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More than half of the whole number of weavers are employed on the lowest paid fabrics.
The number of weaving families., being to that of the looms in the proportion of 5 to 9,
amounts to about 28,366 ; and as this number indicates all the adult male weavers,
22,694 looms must be worked by women and children, ■"Coupling these facts," says
the reporter, " with the great number of old men who come into the class of heads of
families, and are usable to work hard, I am decidedly of opinion that not less than two-
thirds of the whole number of weavers belong to the second class of wages in the above
table ; whilst no less than 30,075, out of the 51,060 looms, are employed on the worst
paid work."" The report on the country north of the Forth, the Clyde, and the connect-
ing canal, distributes the fabrics generally into woollen, linen, and cotton. The weavers
are employed on carpets in factories, and on hard and soft tartans, and tartan shawls, in
their own oottages ; and "are in a condition similar to that of the other labouring
classes in the country." The manufacture of tartans is seated chiefly at Stirling and its
vicinity, and at Aberdeen, employs probably 2,500 looms, and may be considered as very
prosperous, and likely to improve. The linen manufacture employs about 26,000 looms ;
and may be distributed into harness work, heavy work, and ordinary work. The harness
work, as damask table-cloths, table-covers, and napkins, is carried on almost exclu-
sively in and near Dunfermline ; has doubled the number of its looms since 1826 ;
employed in 1838 about 3.000 ; exports nearly half of its produce to the United States ;
and yields average weekly wages of about 8s. 6d. The heavy work, as sail-cloth,
broad-sheetings, floor-cloth, and some kinds of bagging, is seated principally in Dundee,
Arbroath, Aberdeen, Montrose, and Kirkcaldy ; employs about 4,000 looms, — all in
factories ; and yields weekly wages, in not rare cases, of 15s., and of not less than 8s. 6d.
average. The ordinary work, as dowlas, common sheetings, and osnaburghs, may be
considered as the staple linen-manufacture of Scotland, is seated principally in Forfar-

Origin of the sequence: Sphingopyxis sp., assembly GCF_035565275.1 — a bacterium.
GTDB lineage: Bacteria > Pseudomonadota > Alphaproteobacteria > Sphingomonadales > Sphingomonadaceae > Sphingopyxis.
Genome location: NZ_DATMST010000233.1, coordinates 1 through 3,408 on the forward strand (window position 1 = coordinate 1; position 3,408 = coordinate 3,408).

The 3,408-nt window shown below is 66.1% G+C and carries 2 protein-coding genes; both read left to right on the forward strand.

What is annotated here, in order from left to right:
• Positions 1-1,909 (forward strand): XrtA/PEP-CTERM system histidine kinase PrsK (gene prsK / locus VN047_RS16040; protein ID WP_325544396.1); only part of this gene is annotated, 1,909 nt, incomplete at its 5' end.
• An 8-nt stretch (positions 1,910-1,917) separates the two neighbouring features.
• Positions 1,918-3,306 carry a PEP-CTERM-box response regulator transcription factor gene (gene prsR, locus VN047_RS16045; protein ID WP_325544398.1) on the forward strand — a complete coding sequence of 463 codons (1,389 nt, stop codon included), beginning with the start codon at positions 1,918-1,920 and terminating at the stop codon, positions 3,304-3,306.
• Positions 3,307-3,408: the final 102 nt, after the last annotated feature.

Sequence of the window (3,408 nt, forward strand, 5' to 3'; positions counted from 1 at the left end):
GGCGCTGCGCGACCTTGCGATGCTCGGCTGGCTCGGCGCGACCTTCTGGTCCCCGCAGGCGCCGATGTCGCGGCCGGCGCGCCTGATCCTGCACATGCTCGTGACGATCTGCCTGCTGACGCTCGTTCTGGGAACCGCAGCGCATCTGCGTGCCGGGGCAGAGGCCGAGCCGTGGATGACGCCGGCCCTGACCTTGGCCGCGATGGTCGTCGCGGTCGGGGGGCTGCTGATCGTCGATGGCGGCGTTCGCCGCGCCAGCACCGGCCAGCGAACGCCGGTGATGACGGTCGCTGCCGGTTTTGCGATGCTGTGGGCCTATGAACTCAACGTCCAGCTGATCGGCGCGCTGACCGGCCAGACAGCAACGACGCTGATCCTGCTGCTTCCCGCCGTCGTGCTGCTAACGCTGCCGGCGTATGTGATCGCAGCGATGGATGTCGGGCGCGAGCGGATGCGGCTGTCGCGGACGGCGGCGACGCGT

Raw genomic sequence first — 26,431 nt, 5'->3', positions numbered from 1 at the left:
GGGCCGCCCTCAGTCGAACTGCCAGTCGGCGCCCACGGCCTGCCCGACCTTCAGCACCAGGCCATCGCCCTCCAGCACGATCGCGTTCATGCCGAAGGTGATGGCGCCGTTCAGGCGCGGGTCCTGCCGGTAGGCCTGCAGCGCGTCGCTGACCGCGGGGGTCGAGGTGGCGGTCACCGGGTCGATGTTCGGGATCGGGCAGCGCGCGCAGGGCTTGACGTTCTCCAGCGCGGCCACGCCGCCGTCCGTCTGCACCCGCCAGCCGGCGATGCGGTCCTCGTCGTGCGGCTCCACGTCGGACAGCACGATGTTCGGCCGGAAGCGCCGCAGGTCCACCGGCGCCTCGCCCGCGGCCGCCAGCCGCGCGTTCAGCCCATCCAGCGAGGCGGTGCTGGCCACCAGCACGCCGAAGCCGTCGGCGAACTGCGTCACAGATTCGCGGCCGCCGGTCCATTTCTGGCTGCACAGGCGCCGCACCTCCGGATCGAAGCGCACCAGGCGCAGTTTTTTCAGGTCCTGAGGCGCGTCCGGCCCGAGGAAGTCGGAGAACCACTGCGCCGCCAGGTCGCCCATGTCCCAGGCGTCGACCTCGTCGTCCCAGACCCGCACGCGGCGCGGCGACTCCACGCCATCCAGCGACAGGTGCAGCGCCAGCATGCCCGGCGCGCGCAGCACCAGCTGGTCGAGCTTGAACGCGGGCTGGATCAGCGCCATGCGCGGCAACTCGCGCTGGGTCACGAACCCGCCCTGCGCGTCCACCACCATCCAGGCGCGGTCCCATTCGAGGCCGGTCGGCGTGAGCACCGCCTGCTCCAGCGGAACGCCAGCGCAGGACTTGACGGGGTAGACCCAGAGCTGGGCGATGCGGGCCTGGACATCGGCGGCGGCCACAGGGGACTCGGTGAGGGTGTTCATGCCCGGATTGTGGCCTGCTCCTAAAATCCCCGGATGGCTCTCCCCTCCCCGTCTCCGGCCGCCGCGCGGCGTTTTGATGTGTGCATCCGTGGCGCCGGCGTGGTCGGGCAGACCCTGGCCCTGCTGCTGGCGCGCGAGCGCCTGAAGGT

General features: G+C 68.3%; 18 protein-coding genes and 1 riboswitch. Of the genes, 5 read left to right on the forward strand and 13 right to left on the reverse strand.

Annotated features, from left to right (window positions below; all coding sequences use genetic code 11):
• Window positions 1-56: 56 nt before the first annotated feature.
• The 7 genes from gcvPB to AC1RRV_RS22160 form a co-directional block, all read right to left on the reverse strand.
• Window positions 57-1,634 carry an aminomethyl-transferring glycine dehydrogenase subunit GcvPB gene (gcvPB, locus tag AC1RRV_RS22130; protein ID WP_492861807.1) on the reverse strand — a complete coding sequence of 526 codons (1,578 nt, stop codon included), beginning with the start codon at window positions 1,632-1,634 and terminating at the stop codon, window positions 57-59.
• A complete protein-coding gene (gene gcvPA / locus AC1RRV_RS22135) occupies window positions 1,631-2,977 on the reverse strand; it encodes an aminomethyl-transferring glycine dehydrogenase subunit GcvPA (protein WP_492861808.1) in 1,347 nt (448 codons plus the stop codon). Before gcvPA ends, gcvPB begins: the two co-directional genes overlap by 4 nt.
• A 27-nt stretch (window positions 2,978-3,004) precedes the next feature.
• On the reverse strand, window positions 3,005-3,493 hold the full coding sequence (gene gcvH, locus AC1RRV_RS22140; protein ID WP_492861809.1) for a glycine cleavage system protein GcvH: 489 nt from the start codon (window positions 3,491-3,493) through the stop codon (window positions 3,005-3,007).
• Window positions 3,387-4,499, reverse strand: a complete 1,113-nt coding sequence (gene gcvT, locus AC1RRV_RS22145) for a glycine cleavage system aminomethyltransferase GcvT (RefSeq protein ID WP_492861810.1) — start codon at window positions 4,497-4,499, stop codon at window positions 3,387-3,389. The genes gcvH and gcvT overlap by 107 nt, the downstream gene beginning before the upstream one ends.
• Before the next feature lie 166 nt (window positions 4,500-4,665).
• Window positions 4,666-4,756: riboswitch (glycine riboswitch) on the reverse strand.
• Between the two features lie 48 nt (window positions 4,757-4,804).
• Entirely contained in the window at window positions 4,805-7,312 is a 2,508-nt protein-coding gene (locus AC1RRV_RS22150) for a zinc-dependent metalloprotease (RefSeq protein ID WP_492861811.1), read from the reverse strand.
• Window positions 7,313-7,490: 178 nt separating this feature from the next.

shire ; employs from 17,000 looms in summer, to 22,000 or 23,000 in winter, — nearly all
small detached buildings adjacent to the weavers' cottages ; and yields average weekly
wages of from 6s. to 7s. 6d. to the first class, and from 4s. to 5s. 6d. to the second. The
cotton-manufacture employs about 5,000 looms ; and, next to Perth, which is its prin-
cipal seat, is carried on chiefly at Dunblane, Aucbterarder, Balfron, and Kinross.
The weavers, except at Perth, and in a few instances at Kirkcaldy and Aberdeen, are
employed wholly by Glasgow manufacturers ; and at Kinross, Dunblane, and Auchter-
arder, earn not more than 4s. of average weekly wages.* From returns made to the
House of Commons, by Mr. James Stuart, factory-inspector, a clear tabular view is
obtained of the statistics of all the factories of Scotland in 1838.
* Originally, hand-loom weaving was in 'the British islands, as it continues to be in general on the con-
tinent of Europe, a domestic occupation. At first, indeed, the weaver was both capitalist and labourer,
as the linen-weaver is still in many parts of the north of Ireland. He and his family there cultivate the
flax, heckle it, s,pin it into yarn, weave it, and sell the web in the linen-market. This almost total
absence of the division of labour is, however, confined to the material and the district that we have men-
tioned. In every other branch of weaving, even in Ireland, and in every branch in Great Britain, with the
unimportant exception of a small class of weavers called customer-weavers in the north of England and in
Scotland, the material is supplied by the capitalist or manufacturer (generally called the putter out of
work) to the weaver, and he is paid on returning a given quantity of finished cloth. In most cases the
loom belongs to the weaver, or is hired by him. If he has not a loom, he must work either at a loom
belonging to some other weaver, or at one belonging to a manufacturer. In the former case he is called
a journeyman, and the weaver at whose loom he works a master weaver: the journeyman has no imme-
diate connexion with the manufacturer, and receives from his own immediate employer, the master weaver,
a fixed portion, generally two-thirds, of the price which the former receives from the manufacturer. The
weaver who works on the looms belonging to a manufacturer is called a factory- weaver, or shop-weaver,
a designation arising from the circumstance that the manufacturers' looms are placed in his manufactory,
or as it is usually called, his shop. Neither the factory- weavers, nor the journeymen, form large portions
of the weaving population. The bulk'of the hand-loom weavers own or hire their own looms, keep them
in their own cottages, and perform themselves, assisted by their wives and children, both the weaving and
the operations which are subsidiary to it. — Report of the Commissio7ters on the condition of the Hand-loom
Weavers, dated February 19, 1841.

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